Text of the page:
17. Trace gas exchange above the floor of a deciduous forest. 1. Evaporation and CO sub 2 efflux

    SciTech Connect

    Baldocchi, D.D.; Meyers, T.P. (NOAA Atmospheric Turbulence and Diffusion Division, Oak Ridge, TN (USA))

    1991-04-20

    The eddy correlation method has great potential for directly measuring trace gas fluxes at the floor of a forest canopy, but a thorough validation study has not been yet conducted. Another appeal of the eddy correlation method is its ability to study processes that regulate and modulate gas exchange between the soil/litter complex and the atmosphere that cannot be probed with chambers. In this paper, the authors report on eddy correlation measurements of water vapor, sensible heat, and carbon dioxide exchange that were made at the floor of a deciduous forest. The validity of the eddy correlation method to measure the emission of water vapor and CO{sub 2} from a deciduous forest floor is demonstrated by the ability to close the surface energy budget during periods that meet the requirements of the technique. Water vapor fluxes from a dry forest floor are strongly influenced by large-scale turbulent events that penetrate deep into the canopy. The frequency of these turbulent events prevents equilibrium evaporation rates from being achieved because the dynamic time constant for water vapor exchange is longer. Consequently, maximal evaporation rates are capped to rates defined by the product of the driving potential of the atmosphere and the surface conductance. On the other hand, evaporation from a wet forest floor proceeds at rates reaching or exceeding equilibrium evaporation and are highly correlated with static pressure fluctuations. CO{sub 2} efflux rates are governed by litter and soil temperature, as expected. But the authors also find a significant correlation between static pressure fluctuations and soil/litter CO{sub 2} exchange rates.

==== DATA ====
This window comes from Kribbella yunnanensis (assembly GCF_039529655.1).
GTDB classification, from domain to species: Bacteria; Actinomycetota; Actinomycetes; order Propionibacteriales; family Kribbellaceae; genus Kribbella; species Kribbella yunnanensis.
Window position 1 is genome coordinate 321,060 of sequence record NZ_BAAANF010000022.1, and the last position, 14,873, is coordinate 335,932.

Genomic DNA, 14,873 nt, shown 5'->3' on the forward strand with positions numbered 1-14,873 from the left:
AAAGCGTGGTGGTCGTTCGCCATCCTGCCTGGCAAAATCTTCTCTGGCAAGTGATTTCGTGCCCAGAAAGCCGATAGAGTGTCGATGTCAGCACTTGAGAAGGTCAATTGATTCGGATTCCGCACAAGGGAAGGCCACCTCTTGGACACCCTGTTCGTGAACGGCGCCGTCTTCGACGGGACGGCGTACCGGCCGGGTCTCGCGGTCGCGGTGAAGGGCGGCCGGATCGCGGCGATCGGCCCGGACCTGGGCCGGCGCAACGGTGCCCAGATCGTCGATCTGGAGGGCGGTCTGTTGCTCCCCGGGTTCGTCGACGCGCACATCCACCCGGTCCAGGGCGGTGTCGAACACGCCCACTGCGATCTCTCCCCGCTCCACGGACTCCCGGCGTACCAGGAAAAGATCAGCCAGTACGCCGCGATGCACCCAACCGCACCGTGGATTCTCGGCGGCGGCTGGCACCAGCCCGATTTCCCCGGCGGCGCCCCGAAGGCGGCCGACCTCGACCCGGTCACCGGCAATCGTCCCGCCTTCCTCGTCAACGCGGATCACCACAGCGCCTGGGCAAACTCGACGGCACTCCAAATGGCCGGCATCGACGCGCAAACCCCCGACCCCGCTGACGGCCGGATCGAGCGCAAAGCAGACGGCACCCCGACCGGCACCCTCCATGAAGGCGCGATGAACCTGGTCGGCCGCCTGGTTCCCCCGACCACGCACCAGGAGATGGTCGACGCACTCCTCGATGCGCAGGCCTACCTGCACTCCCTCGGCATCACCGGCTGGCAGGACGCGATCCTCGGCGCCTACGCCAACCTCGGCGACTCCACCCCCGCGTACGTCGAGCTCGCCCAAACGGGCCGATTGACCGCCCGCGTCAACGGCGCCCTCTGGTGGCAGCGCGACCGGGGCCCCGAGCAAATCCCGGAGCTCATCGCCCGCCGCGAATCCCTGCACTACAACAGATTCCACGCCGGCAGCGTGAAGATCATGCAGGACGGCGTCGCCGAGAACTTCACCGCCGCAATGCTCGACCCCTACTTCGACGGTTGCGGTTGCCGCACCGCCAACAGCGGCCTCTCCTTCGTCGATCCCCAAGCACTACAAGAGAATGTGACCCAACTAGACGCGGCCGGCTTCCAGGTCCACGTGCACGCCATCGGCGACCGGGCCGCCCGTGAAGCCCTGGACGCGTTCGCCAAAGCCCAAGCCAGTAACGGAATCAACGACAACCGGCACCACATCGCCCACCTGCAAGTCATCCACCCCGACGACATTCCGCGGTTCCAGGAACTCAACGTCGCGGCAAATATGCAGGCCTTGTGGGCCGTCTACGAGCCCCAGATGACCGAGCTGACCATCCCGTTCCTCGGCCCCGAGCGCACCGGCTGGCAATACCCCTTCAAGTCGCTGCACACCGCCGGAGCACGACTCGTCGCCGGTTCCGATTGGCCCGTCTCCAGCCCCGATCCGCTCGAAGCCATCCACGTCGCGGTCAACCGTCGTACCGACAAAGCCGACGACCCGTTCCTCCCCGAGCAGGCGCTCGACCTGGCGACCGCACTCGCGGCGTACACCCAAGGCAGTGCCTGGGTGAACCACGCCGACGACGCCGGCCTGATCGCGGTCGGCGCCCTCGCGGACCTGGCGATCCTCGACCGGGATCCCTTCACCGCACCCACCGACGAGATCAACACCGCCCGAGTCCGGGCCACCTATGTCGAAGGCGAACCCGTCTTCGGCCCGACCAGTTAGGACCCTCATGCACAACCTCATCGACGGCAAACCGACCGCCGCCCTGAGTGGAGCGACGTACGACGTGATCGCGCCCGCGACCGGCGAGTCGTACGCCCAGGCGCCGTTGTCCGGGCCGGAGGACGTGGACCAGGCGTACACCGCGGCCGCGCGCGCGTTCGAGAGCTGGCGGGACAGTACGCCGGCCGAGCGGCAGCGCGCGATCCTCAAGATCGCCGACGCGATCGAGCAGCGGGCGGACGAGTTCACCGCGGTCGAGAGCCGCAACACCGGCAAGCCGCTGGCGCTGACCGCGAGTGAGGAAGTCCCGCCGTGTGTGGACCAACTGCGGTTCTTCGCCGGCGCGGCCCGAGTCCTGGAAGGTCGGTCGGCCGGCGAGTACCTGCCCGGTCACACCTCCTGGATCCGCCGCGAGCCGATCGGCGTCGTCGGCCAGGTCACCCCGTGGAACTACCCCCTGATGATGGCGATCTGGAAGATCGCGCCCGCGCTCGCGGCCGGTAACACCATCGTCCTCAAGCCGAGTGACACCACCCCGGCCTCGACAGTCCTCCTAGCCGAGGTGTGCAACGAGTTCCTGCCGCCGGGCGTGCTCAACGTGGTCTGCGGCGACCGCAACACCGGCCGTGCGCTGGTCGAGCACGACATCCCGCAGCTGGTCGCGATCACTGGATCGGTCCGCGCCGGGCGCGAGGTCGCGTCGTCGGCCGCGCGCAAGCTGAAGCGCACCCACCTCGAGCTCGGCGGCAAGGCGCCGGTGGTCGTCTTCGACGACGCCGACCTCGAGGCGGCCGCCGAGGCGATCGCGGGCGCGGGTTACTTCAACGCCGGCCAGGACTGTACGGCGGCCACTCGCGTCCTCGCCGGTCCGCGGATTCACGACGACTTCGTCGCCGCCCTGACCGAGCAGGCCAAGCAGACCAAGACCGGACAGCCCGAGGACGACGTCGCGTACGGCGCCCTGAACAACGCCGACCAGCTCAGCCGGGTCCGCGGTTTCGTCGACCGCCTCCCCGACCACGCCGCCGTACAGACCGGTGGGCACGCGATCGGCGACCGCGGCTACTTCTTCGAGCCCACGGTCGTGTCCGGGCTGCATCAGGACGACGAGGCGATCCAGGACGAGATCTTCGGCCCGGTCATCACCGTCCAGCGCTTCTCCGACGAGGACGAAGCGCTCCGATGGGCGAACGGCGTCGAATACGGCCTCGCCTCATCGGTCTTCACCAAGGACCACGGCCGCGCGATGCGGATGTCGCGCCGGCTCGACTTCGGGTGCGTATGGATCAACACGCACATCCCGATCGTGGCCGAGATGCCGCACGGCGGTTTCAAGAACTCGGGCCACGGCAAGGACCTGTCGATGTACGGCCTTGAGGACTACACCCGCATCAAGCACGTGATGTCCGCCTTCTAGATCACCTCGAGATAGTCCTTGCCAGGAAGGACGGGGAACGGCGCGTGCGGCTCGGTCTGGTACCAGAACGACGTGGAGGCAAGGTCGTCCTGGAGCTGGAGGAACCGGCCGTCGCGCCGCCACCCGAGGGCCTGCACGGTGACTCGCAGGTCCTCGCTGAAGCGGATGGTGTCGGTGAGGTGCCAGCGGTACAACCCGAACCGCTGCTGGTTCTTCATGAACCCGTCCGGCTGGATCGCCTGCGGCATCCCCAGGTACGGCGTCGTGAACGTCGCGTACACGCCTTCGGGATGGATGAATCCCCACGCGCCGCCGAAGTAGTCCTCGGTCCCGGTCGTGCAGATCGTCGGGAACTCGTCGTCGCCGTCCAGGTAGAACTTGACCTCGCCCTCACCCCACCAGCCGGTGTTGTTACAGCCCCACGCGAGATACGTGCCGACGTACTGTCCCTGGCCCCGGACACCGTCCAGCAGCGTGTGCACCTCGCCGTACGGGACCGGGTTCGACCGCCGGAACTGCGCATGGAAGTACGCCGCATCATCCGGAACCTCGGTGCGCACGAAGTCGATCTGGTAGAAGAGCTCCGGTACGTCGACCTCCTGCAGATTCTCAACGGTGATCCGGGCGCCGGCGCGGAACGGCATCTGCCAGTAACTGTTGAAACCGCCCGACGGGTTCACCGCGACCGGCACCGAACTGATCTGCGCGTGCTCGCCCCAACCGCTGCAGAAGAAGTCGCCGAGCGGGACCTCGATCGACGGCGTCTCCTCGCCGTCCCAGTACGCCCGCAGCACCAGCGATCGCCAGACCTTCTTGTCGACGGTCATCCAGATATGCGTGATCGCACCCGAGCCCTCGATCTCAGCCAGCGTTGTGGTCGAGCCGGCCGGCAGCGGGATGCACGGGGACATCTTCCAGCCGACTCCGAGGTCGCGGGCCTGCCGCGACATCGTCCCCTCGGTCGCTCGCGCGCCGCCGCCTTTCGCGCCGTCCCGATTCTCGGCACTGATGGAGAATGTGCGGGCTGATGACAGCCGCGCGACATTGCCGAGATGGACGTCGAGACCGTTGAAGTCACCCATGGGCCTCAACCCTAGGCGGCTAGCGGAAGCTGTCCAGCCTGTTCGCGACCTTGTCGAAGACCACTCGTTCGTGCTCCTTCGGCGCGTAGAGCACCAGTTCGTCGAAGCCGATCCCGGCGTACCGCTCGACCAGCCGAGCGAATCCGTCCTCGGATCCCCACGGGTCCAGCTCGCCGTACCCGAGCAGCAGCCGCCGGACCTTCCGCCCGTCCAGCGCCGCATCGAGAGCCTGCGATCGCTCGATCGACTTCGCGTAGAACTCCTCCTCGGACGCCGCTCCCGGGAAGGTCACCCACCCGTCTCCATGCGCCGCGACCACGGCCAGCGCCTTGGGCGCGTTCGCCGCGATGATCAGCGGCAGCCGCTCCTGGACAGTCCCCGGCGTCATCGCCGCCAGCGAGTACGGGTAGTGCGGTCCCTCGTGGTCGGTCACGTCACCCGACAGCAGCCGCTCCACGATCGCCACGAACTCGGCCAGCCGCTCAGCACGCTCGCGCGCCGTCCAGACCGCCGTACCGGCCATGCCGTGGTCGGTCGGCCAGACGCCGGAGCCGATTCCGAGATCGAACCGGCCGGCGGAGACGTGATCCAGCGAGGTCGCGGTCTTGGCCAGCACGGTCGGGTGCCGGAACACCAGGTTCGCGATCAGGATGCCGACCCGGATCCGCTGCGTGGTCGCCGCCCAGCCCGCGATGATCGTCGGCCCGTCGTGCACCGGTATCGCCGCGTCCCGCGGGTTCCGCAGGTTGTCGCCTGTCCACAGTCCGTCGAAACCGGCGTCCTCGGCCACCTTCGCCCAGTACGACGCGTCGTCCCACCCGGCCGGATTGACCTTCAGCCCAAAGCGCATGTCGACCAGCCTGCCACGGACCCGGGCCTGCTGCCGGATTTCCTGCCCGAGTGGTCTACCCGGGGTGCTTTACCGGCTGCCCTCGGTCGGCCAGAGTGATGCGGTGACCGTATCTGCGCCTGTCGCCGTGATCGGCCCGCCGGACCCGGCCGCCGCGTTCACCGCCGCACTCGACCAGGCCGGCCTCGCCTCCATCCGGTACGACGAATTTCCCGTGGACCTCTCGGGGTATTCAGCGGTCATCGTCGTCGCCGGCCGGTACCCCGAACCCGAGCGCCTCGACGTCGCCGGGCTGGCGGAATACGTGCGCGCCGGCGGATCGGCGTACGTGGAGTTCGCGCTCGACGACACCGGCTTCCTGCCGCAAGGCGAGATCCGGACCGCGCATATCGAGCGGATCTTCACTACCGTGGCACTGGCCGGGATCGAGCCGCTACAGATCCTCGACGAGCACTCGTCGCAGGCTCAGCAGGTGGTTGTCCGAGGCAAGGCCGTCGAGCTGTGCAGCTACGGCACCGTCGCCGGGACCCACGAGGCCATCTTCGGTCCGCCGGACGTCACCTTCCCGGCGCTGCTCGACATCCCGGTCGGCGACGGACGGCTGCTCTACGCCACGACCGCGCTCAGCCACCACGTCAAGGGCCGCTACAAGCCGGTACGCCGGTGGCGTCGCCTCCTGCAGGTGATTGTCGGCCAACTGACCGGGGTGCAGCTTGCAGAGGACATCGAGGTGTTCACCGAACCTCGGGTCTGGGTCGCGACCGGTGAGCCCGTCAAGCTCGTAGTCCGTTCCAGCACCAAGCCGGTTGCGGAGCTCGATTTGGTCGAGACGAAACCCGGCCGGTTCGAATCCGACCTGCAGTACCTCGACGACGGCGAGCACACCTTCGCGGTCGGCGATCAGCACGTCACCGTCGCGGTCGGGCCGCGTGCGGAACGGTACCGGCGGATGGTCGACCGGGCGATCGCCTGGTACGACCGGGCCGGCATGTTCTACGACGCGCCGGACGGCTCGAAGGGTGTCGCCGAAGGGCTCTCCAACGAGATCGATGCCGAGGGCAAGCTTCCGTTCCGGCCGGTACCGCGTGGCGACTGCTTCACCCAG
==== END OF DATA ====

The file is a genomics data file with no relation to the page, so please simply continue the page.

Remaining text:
18. Gas scavenging of insoluble vapors: Condensation of methyl salicylate vapor onto evaporating drops of water

    NASA Astrophysics Data System (ADS)

    Seaver, Mark; Peele, J. R.; Rubel, Glenn O.

    We have observed the evaporation of acoustically levitated water drops at 0 and 32% relative humidity in a moving gas stream which is nearly saturated with methyl salicylate vapor. The initial evaporation rate is characteristic of a pure water drop and gradually slows until the evaporation rate becomes that of pure methyl salicylate. The quantity of condensed methyl salicylate exceeds its Henry's law solubility in water by factors of more than 30-50. This apparent violation of Henry's law agrees with the concentration enhancements in the liquid phase found by glotfelty et al. (1987, Nature235, 602-605) during their field measurements of organophorus pesticides in fog water. Under our conditions, visual evidence demonstrates the presence of two liquid phases, thus invalidating the use of Henry's law. A continuum evaporation-condensation model for an immiscible two-component system which accounts for evaporative self-cooling of the drop correctly predicts the amount of methyl salicylate condensed onto the water drops.

  19. Fuel oil evaporation in swirling hot gas streams

    Microsoft Academic Search

    Baifang Zuo; E. Van Den Bulck

    1998-01-01

    As the limit on combustion generated pollutants is becoming more strict, a potentially ecological as well as economical new technology to decrease combustion generated pollutants by liquid fuel combustion is to adopt a fuel pre-vaporized, premixed combustion. This paper presents a study on the liquid fuel vaporizing and mixing processes. An effective method for the calculation of turbulent two phase

  20. Evaporative depolarization and spin transport in a unitary trapped Fermi gas

    SciTech Connect